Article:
Bringing children into a disintegrating environment used to be a theoretical fear. Now it’s a very real one
Saturday 2 April 2016
The decision whether or not to have a child is one of the bigger ones a person will make in life – often the biggest.
I needed some strong convincing from my wife when it came time for us to make it. Most of my reluctance was self-interested: I liked my life well enough, and I didn’t want to change it. My wife talked about feeling a biological imperative, which I had no answer for. Who was I to stand in the way of something like that? I signed on.
But there is a whole other potential person to consider, too – the new life that you are bringing into the world without asking first.
It’s not really fair. For while the world is a wonderful place, one we humans have made nicer for ourselves with wonderful inventions like books and record players, penicillin and pizza, it’s also a really awful place, one we’ve ravaged with deforestation and smog, nuclear weapons and mountains of pizza delivery boxes and other garbage.
The awfulness seems to be getting worse, especially now that climate change has sped up – sea level rise that was supposed to take centuries has recently been projected as taking just decades. This complicates the already difficult decision of whether to have a kid.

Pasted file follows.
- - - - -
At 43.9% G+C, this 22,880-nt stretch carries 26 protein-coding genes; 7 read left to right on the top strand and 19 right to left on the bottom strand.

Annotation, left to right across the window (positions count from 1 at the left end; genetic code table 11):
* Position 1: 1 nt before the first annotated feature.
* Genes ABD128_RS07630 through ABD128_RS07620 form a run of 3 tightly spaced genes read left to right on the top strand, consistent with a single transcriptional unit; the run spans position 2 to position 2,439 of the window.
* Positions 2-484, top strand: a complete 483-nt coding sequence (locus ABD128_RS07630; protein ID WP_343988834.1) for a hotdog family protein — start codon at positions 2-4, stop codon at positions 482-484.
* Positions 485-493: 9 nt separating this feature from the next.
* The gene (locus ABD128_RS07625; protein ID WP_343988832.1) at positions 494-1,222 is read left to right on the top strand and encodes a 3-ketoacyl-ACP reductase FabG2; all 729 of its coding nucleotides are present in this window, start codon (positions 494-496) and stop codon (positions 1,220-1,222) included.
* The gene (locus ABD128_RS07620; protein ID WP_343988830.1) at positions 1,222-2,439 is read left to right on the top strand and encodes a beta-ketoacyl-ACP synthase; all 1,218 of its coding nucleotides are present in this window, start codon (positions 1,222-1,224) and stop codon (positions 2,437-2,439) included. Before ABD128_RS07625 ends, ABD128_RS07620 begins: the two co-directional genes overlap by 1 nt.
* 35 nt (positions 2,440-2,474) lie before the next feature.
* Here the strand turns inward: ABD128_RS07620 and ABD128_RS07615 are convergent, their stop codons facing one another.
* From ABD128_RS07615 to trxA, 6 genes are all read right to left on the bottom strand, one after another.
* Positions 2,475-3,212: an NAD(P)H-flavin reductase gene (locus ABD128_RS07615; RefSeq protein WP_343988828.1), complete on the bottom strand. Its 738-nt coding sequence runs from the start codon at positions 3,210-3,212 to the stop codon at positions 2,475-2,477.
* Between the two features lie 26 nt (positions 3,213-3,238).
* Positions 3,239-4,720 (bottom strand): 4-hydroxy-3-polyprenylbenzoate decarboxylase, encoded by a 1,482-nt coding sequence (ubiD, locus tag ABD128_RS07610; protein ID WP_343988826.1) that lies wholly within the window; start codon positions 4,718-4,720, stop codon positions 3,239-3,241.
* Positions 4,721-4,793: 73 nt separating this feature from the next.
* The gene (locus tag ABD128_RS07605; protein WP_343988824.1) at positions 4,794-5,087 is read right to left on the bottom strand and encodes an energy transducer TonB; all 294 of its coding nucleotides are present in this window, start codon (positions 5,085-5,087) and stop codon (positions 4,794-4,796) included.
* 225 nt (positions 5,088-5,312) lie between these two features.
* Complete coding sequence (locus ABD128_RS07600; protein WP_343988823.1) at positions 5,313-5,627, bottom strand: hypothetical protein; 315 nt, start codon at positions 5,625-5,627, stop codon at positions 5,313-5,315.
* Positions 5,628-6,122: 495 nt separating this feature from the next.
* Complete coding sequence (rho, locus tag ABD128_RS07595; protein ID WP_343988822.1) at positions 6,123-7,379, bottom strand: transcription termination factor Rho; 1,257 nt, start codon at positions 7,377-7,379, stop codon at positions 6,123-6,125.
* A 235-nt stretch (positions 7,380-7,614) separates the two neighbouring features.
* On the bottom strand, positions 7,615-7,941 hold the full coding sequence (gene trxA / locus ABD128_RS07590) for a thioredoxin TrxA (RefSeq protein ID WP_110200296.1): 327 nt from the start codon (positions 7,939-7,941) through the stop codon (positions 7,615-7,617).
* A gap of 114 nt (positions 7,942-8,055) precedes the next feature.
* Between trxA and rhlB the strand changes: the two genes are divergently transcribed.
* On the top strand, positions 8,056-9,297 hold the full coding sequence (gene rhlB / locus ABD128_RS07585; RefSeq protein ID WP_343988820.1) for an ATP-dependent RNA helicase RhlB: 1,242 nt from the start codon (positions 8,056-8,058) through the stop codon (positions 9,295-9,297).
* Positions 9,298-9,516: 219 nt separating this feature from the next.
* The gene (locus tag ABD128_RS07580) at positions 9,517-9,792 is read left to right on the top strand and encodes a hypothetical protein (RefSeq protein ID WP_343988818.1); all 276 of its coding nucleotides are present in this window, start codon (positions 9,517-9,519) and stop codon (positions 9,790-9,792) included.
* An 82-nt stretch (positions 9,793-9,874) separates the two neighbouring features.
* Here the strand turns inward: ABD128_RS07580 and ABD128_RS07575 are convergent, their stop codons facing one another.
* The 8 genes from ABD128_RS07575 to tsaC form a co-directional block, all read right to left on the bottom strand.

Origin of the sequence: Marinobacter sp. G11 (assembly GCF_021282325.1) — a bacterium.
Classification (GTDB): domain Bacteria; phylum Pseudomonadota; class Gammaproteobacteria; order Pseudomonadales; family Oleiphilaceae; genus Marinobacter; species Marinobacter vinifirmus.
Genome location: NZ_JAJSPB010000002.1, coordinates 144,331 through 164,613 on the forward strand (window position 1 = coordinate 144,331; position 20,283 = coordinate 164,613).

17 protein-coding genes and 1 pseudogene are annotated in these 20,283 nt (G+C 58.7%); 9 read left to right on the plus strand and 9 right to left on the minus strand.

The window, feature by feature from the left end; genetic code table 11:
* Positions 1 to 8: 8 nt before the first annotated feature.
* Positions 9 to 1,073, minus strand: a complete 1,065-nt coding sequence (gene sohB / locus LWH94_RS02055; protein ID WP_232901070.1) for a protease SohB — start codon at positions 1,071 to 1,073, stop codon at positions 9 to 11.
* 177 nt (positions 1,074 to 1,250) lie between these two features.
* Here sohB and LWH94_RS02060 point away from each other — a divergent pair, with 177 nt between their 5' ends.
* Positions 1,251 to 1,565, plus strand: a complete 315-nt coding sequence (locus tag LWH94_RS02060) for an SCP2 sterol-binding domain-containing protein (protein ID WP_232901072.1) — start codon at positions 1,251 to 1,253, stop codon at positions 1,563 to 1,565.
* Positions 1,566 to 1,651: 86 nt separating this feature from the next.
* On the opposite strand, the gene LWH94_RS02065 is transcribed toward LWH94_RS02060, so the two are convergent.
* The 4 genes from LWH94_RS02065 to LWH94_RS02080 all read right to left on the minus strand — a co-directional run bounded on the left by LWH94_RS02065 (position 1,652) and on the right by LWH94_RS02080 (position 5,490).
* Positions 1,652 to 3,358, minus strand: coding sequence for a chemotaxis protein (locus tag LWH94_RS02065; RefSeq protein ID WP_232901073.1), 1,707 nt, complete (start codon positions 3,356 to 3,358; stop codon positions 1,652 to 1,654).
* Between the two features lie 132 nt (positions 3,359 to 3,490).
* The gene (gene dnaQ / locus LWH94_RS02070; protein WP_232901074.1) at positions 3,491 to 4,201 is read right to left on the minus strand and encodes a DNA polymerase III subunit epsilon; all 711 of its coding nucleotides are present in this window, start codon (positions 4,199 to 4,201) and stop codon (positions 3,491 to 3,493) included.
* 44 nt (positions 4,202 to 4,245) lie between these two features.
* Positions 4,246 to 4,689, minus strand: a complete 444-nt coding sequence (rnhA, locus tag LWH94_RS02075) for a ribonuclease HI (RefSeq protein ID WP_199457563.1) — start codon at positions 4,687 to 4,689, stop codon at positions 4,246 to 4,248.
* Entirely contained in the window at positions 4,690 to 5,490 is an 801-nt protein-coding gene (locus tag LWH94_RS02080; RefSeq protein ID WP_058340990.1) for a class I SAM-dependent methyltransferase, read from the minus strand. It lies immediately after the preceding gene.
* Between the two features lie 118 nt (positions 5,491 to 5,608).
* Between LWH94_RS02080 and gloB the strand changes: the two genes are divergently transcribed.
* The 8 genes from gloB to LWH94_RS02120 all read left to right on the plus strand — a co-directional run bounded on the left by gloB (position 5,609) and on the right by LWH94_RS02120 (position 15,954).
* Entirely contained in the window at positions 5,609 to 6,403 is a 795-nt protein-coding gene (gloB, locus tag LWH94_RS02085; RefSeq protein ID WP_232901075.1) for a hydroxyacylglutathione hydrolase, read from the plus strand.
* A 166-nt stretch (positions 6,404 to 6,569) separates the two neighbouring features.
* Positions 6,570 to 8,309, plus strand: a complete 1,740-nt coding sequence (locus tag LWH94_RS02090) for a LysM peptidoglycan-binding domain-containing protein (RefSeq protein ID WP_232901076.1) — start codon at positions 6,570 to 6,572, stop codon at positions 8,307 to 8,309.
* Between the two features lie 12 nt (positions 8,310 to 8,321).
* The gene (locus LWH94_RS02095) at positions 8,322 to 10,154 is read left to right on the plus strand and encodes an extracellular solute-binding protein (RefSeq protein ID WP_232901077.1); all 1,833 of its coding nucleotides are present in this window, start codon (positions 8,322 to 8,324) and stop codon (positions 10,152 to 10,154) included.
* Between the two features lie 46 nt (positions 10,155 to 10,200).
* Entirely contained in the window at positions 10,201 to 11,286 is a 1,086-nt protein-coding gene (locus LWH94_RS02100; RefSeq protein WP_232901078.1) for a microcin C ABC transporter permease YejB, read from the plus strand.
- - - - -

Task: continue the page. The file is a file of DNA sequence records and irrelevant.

We’re living through what scientists call the “Sixth Extinction”, an era of precipitous decline in the number of species able to live on the planet. The last mass extinction, the fifth, happened 66 million years ago, when a giant asteroid crashed into Earth and 76% of all the species on the planet perished.
This time, we’re doing it to ourselves.
“Climate scientists agree that humanity is about to cause a sea level rise of 20 or 30ft, but they have tended to assume that such a large increase would take centuries, at least,” the New York Times’s Justin Gillis reported. But a recent study led by retired Nasa climate scientist James E Hansen, published in Atmospheric Chemistry and Physics, indicates that the negative effects are happening a lot faster than we’d thought, perhaps feet of rise within the next 50 years.
“That would mean loss of all coastal cities, most of the world’s large cities and all their history,” Hansen told Gillis, adding, “We’re in danger of handing young people a situation that’s out of their control.”
Imagine that: New York, Tokyo, Mumbai, Shanghai, Bangkok, Amsterdam, Miami would go first. Think about the implications. Global economic collapse, famine, border disputes, wars. Jesus, just the inland traffic.
Thinking about the horrific future scientists predict hurts a very specific part of me, a part of me that I only first learned was there when I met my newborn son, 11 years ago, as he lay on the tray of the scale where the doctors had just weighed him and counted his fingers and toes.